High-end homes continue to be added to the Sea Isle market, but there is also a plan for affordable housing.

By Donald Wittkowski

Sea Isle City’s evolution into an upscale resort town featuring multimillion-dollar vacation homes lining the beachfront and bays is certainly good for its image. But is it also good for business?

As the city becomes more affluent, a trend is emerging in which wealthy second-homeowners are using their houses exclusively for themselves instead of renting them out to visitors for weeklong summer vacations, local business leaders say.

The result? Fewer visitors are coming to town to spend their money at the local restaurants and retail shops, according to the Sea Isle City Chamber of Commerce and Revitalization.

“The economic impact of second-homeowners versus transient visitors is mind-boggling,” said Christopher Glancey, the Chamber’s president.

Sea Isle’s transition from a rental market to one having more second-homeowners is drawing comparisons to the high-end Cape May County seashore retreats of Avalon and Stone Harbor.

“I think we’re becoming Avalon and Stone Harbor, what they were 25 years ago,” said Mike Monichetti, owner of Mike’s Seafood & Dock Restaurant, one of the family-owned eateries in Sea Isle’s historic Fish Alley neighborhood.

Monichetti added, “I see Sea Isle changing right in front of our eyes.”

Mike Monichetti, owner of Mike’s Seafood and Dock Restaurant, believes the change in the housing market is making Sea Isle more like Avalon and Stone Harbor.

Underscoring the shift in the market, the number of housing units in Sea Isle has climbed from 5,000 to 7,000, but rental permits have plummeted from 2,500 to 1,300, according to the Chamber of Commerce.

During their monthly board meeting Oct. 2, the Chamber members discussed the implications of those statistics – especially what they mean for the local business community.

Glancey noted that Sea Isle has been losing visitors over the past 15 years because more second-homeowners are choosing to keep their vacation houses for themselves the entire summer rather than renting them out.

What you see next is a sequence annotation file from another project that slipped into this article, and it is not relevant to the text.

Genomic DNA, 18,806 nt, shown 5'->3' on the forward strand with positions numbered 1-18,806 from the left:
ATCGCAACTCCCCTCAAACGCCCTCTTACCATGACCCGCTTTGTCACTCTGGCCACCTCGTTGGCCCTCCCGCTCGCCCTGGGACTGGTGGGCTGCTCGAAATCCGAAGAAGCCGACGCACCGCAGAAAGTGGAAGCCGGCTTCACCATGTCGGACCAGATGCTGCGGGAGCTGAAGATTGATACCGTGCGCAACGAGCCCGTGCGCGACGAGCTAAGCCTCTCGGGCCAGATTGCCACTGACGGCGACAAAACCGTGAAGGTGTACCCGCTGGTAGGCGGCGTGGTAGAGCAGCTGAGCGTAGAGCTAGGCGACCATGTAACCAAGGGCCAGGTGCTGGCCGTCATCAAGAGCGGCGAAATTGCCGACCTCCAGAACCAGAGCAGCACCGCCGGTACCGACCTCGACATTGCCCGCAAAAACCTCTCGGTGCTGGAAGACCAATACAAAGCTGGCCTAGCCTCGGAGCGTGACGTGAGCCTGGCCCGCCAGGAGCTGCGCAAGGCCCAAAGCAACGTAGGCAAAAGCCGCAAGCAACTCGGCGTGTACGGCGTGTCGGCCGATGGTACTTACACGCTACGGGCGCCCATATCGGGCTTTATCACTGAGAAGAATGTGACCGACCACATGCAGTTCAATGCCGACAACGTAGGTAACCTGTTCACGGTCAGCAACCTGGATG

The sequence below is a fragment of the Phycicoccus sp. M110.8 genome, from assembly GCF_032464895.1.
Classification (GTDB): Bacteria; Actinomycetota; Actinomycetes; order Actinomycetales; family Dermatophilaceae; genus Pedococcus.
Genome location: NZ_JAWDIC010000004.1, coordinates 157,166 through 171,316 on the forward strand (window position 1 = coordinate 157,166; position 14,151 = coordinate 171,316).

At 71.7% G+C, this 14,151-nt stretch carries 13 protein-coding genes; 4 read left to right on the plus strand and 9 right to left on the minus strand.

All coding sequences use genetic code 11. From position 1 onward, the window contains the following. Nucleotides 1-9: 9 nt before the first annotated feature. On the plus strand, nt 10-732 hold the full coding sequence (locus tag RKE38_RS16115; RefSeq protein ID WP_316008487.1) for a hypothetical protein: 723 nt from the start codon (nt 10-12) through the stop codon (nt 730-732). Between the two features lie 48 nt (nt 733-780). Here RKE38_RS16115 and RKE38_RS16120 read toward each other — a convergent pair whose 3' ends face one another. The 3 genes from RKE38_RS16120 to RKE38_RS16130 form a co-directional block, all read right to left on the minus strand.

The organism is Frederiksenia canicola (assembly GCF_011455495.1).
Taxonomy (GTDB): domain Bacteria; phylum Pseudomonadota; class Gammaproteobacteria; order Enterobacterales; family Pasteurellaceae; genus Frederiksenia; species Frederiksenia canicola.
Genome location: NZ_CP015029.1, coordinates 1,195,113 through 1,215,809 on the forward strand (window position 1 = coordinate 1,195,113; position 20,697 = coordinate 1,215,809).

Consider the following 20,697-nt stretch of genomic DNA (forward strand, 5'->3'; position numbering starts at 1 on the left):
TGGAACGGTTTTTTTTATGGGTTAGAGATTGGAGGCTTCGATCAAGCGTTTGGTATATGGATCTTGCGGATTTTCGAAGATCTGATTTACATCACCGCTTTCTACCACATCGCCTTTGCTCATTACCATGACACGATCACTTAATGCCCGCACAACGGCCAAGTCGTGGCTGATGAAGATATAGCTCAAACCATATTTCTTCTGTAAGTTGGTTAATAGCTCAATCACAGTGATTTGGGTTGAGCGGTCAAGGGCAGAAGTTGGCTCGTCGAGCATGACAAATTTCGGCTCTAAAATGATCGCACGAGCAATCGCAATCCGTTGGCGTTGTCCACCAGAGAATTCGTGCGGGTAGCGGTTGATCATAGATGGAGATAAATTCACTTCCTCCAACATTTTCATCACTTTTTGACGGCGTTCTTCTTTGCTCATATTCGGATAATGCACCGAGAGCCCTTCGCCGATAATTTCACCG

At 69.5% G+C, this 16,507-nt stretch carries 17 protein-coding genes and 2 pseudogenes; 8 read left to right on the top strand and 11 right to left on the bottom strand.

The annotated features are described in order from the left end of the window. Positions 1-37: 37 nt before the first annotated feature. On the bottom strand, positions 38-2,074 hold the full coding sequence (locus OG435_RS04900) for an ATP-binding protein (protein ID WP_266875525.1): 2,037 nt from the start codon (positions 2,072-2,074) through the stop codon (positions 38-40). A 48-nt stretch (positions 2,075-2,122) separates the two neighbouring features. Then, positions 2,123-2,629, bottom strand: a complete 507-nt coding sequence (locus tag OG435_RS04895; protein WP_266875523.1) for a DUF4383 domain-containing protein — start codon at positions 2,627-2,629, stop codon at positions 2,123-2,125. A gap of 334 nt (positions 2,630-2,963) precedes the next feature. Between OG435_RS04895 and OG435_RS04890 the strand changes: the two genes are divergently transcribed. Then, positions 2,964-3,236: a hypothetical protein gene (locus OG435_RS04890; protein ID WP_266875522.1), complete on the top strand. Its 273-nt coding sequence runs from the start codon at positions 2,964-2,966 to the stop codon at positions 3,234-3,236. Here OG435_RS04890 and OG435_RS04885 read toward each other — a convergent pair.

Unlike the renters, who venture out to spend their money at local restaurants and retail shops, the second-homeowners are more inclined to stay at their houses because they have all they need there, the Chamber members pointed out.

“They’re staying in their house. They’re home partying and enjoying it,” Monichetti said.

In light of the housing shift, Monichetti believes the Chamber may need to make changes with its marketing strategy to attract more visitors.

Upscale vacation homes overlooking the beaches and bay are a hallmark of the Sea Isle housing market.

Sea Isle’s weekend business remains strong, but the Chamber is looking for ways to draw more tourists during the traditionally slow Mondays, Tuesdays and Wednesdays.

City Councilman William Kehner, who attended the Chamber meeting, suggested that perhaps second-homeowners could be encouraged to offer rental discounts during the slow days to attract short-term vacationers. That would allow homeowners to expand the rental market during the weekdays, but preserve their houses for themselves on weekends, he noted.

“Ideally, we need short-term rentals, no doubt about it,” Kehner said.

Glancey, a real estate developer, said he has been using rental discounts on weekdays to book short-term vacationers at the condominiums he owns in Sea Isle’s Townsends Inlet section. He wants more realtors in town to adopt the same pricing strategy at the properties they rent out.

Christine Ostrander, a representative of the Cape May County Department of Tourism, urged the Chamber to explore new markets for more visitors. For instance, she suggested forming partnerships with the campground operators in the mainland communities to have them send their guests to Sea Isle.

Glancey mentioned the possibility of running shuttles between Sea Isle and the campgrounds to bring more visitors to the island.

“We need to push,” Glancey said. “We need to increase the number of transient people to come here.”

The Chamber of Commerce will look to tap new markets to draw more visitors to Sea Isle.

In the meantime, the Chamber and the city have been focusing on Sea Isle’s fall and winter entertainment lineup to continue drawing second-homeowners and visitors during the off-season. Festivals, parades and other family-friendly special events will be held on weekends right through New Year’s Eve and into spring.

“During the shoulder seasons, residents and visitors have the opportunity to expand the good times of summer and make the most of the nice weather,” Sea Isle Public Information Officer Katherine Custer said in an email. “In addition to giving a boost to our local businesses, autumn and spring events remind people that the fun in Sea Isle City doesn’t simply begin on Memorial Day and end on Labor Day, because we have events taking place throughout the year.”